R. Kelly Demands to Be Taken Off Suicide Watch
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A photo shows R. Kelly leaving court.

R&B singer R. Kelly leaves the Leighton Criminal Courthouse on June 6, 2019 in Chicago, Illinois. He has faced, and still faces, criminal matters in multiple jurisdictions.

The federal government disputed claims that R. Kelly is being kept on suicide watch as a form of punishment in a court filing the day after the imprisoned superstar’s attorneys filed a lawsuit alleging such treatment.

On July 1, 2022, the singer filed what is known as a Bivens action against Bureau of Prisons regional official Heriberto H. Tellez, the warden of the Metropolitan Detention Center in Brooklyn, N.Y., the federal government, and unknown MDC officials. A Bivens action is the only remedy for suing a federal agent who deprives someone of their constitutional rights. He also sued under the Federal Tort Claims Act, generally claiming that the suicide watch determination was made without him being suicidal and resulted in severe mental distress.

In his eight-page federal lawsuit, Kelly is seeking “compensatory damages for all emotional distress, humiliation, pain and suffering, and other harm in an amount to be determined at trial.” Additionally, he is asking to be taken off of suicide watch immediately.

Additional filings by Kelly’s team outline additional allegations against the New York City prison.

“Mr. Kelly impressed upon me repeatedly that he was not suicidal and the conditions of suicide watch at the MDC were extraordinarily stressful and harmful,” Jennifer Bonjean, the pop star’s attorney, wrote in an accompanying affidavit. “He expressed on multiple occasions that he did not want to be put on suicide watch and that he was not suicidal and had no thoughts of harming himself or anyone else.”

A memorandum of law filed in addition to the lawsuit details the locus of the complaint [emphasis in original]:

Immediately after his sentencing hearing, Mr. Kelly’s counsel spoke with Mr. Kelly and Mr. Kelly again reiterated that he was not experiencing any feelings of hopelessness or any thoughts of hurting himself. Mr. Kelly was behaving in a totally appropriate manner but was concerned that MDC Brooklyn would still place him on suicide watch.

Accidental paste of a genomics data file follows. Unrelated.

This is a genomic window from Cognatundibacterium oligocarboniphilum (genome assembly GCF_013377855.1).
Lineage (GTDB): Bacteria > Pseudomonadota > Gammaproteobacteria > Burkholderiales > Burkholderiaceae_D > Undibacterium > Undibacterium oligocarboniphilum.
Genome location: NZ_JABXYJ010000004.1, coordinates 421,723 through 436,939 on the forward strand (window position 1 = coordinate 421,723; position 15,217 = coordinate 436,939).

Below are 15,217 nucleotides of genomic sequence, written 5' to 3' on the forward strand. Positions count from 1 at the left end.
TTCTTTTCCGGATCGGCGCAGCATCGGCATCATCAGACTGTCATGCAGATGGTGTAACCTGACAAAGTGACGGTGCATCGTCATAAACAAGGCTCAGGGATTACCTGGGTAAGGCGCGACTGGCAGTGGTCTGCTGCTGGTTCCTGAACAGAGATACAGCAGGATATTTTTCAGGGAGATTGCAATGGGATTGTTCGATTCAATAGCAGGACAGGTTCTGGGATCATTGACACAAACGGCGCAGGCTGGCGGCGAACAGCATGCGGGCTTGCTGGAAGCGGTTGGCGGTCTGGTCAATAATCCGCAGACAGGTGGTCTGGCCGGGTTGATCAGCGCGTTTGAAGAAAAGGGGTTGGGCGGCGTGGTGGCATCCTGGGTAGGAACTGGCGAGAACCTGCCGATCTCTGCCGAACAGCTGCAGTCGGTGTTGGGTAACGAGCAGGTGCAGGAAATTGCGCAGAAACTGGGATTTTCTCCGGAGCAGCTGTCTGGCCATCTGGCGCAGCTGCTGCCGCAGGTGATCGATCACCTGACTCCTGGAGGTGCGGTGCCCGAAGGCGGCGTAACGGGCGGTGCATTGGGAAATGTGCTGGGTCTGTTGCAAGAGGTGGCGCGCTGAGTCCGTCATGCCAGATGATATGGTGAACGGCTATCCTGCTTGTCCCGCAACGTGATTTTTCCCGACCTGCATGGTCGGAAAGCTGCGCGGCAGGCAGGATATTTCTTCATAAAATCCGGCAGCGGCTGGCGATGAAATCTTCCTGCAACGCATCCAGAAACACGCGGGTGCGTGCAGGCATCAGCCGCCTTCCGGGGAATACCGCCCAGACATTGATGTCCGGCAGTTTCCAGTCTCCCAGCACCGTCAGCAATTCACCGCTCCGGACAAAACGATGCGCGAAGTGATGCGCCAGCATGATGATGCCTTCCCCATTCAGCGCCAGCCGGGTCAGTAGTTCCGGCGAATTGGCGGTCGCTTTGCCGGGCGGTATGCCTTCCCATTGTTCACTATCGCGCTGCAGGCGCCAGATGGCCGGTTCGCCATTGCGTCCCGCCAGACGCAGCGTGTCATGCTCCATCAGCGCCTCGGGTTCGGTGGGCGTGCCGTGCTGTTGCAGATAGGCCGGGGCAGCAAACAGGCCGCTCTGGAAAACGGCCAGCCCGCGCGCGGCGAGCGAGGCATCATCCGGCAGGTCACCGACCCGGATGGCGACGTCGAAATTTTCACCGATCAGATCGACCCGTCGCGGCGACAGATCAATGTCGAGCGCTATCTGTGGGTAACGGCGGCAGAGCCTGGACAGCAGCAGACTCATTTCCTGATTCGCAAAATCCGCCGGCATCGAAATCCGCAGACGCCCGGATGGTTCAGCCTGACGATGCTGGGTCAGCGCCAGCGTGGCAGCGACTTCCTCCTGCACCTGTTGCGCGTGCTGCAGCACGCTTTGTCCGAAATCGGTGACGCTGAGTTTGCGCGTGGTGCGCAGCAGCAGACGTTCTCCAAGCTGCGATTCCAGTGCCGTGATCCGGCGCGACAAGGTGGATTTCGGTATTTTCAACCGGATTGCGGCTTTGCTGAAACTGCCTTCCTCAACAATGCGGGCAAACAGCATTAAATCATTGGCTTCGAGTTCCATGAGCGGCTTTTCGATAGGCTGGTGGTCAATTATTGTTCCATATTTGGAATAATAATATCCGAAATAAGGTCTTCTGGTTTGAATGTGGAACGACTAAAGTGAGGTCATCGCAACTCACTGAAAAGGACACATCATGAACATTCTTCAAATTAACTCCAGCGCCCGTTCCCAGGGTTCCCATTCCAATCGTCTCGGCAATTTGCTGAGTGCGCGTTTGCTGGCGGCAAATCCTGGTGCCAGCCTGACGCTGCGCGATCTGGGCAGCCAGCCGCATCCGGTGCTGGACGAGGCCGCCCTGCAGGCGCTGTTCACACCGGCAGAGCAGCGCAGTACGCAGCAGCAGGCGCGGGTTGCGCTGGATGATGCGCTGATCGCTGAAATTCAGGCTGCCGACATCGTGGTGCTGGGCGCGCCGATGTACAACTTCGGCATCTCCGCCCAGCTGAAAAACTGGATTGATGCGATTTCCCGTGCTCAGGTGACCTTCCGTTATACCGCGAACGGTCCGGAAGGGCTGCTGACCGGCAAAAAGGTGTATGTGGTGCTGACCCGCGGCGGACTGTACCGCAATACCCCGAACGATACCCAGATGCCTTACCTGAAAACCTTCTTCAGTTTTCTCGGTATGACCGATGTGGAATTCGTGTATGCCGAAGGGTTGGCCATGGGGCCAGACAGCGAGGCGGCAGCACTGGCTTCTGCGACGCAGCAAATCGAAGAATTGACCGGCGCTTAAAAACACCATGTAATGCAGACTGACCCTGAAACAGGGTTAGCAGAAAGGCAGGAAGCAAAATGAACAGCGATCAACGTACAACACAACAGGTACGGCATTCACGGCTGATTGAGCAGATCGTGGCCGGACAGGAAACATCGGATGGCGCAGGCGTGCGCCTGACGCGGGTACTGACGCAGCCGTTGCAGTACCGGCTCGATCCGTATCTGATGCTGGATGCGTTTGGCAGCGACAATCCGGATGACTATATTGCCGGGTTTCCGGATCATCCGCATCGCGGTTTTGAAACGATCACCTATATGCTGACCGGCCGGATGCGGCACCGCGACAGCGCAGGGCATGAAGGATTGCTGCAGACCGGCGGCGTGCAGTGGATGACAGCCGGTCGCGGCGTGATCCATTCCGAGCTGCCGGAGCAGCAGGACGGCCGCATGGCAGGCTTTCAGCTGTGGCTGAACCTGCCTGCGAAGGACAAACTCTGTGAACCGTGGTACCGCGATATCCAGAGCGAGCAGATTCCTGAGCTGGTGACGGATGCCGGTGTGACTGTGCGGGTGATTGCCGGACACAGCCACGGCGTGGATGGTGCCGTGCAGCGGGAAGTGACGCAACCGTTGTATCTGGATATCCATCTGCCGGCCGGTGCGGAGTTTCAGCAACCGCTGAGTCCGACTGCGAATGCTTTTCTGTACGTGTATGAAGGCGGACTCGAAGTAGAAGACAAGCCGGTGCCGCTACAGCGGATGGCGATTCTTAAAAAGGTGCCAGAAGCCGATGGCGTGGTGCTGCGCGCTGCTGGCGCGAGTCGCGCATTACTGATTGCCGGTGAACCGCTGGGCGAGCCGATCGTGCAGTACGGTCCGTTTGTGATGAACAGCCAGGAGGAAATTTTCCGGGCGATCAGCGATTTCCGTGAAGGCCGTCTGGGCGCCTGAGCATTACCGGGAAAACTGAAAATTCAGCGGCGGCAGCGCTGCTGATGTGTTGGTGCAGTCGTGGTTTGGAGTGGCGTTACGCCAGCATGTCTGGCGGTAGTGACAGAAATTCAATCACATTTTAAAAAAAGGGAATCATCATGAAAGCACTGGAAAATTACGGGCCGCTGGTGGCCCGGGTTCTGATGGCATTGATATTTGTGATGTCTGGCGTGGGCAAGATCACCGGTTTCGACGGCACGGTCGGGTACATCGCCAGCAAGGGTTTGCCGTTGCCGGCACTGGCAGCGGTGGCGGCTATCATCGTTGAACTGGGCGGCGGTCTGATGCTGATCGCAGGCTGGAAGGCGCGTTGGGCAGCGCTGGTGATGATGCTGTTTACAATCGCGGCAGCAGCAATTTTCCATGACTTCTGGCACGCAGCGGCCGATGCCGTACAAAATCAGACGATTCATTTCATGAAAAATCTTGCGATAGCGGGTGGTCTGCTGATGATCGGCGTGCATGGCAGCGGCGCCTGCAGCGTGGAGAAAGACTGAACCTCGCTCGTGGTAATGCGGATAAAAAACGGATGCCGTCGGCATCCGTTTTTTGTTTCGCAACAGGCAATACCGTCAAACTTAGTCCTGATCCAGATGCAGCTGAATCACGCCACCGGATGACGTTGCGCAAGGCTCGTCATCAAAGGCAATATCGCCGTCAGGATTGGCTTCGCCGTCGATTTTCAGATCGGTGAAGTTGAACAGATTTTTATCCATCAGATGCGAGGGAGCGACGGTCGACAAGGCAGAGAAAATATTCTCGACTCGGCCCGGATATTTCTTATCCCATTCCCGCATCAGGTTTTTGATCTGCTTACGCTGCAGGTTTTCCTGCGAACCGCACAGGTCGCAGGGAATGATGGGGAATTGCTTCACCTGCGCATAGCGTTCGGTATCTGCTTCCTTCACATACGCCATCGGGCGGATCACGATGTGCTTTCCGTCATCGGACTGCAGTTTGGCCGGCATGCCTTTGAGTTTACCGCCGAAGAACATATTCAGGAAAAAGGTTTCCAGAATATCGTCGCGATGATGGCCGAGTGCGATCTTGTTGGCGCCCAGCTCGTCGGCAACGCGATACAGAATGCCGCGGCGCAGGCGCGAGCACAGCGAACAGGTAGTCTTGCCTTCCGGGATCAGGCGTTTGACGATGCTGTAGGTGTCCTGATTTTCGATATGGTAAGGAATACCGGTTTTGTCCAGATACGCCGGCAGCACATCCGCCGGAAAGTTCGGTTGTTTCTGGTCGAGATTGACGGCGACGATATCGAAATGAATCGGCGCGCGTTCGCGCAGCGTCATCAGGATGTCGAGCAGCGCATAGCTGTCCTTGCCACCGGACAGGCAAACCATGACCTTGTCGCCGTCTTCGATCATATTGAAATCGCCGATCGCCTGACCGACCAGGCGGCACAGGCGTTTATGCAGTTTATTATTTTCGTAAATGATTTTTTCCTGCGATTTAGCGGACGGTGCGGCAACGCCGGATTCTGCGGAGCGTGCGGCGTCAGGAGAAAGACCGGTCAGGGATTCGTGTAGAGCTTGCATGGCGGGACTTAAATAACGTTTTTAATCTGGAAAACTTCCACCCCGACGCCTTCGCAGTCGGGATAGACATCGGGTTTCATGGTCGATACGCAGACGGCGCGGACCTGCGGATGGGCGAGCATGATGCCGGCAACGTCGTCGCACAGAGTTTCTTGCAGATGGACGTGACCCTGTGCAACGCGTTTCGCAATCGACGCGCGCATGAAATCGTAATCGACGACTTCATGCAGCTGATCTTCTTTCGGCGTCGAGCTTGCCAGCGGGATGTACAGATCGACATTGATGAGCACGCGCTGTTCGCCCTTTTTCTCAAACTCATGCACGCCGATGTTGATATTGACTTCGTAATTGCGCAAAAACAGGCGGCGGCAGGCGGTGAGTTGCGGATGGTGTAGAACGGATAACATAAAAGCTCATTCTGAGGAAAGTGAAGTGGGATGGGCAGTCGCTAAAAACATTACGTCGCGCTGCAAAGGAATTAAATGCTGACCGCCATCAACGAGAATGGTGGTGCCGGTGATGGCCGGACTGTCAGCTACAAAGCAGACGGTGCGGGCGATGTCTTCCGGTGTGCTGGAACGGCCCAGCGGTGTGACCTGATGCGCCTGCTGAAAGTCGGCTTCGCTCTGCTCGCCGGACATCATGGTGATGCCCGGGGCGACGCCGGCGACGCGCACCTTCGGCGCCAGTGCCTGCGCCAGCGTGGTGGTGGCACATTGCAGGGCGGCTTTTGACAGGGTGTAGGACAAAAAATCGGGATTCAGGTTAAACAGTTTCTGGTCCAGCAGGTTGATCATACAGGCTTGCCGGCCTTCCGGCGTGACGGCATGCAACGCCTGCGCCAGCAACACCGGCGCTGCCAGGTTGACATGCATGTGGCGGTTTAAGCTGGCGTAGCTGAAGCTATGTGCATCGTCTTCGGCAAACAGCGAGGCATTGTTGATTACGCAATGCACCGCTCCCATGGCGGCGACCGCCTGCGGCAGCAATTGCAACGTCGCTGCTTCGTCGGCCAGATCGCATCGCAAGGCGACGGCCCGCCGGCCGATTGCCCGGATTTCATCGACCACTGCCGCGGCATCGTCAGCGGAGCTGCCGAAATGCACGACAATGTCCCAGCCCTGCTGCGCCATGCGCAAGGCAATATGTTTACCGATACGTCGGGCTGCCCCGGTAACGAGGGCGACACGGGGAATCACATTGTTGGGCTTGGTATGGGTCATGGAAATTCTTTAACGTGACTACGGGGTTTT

On June 30, 2022, undersigned counsel reached out to the government to determine whether they could be of assistance in determining whether Mr. Kelly was placed on suicide watch. The government kindly assisted and confirmed that he had been placed on suicide watch, stating “We were told that, per the psychology department, he is on a psych alert for various reasons, such as age, crime, publicity, and sentencing. We inquired how long he would be on suicide watch and were told it varies from inmate to inmate so there’s no definite answer.”

“This explanation suggests that the reasons for placing Mr. Kelly on suicide watch have nothing to do with him as an individual or even whether he actually is a suicide risk,” Bonjean’s memo continues. “Simply put, MDC Brooklyn is run like a gulag.”

The government, in a 19-page reply memo, says that Kelly’s lawsuit is much ado about noting.

“[O]n June 29, 2022, U.S. District Judge Ann M. Donnelly sentenced Plaintiff to 30 years in prison,” the filing notes. “That same day, a staff psychologist conducted an in-person assessment of Plaintiff upon his return to MDC. As a result of that clinical assessment, Plaintiff was temporarily placed on suicide watch.”

The U.S. Attorney’s Office for the Eastern District of New York goes on to say the lawsuit’s request for preliminary relief — the request to be removed from suicide watch immediately — should be dismissed for multiple reasons. The chief reason, according to the government, is that Kelly’s lawsuit is likely to fail in the long run.

“Based on the clinical assessment and in accordance with Bureau of Prisons policy for preventing suicides, Plaintiff remains on suicide watch for his own safety,” the government argues. “Plaintiff provides no salient authority that would permit this Court to take the unprecedented step of mandating that BOP remove an inmate from suicide watch.”

(Photo by Nuccio DiNuzzo/Getty Images.)

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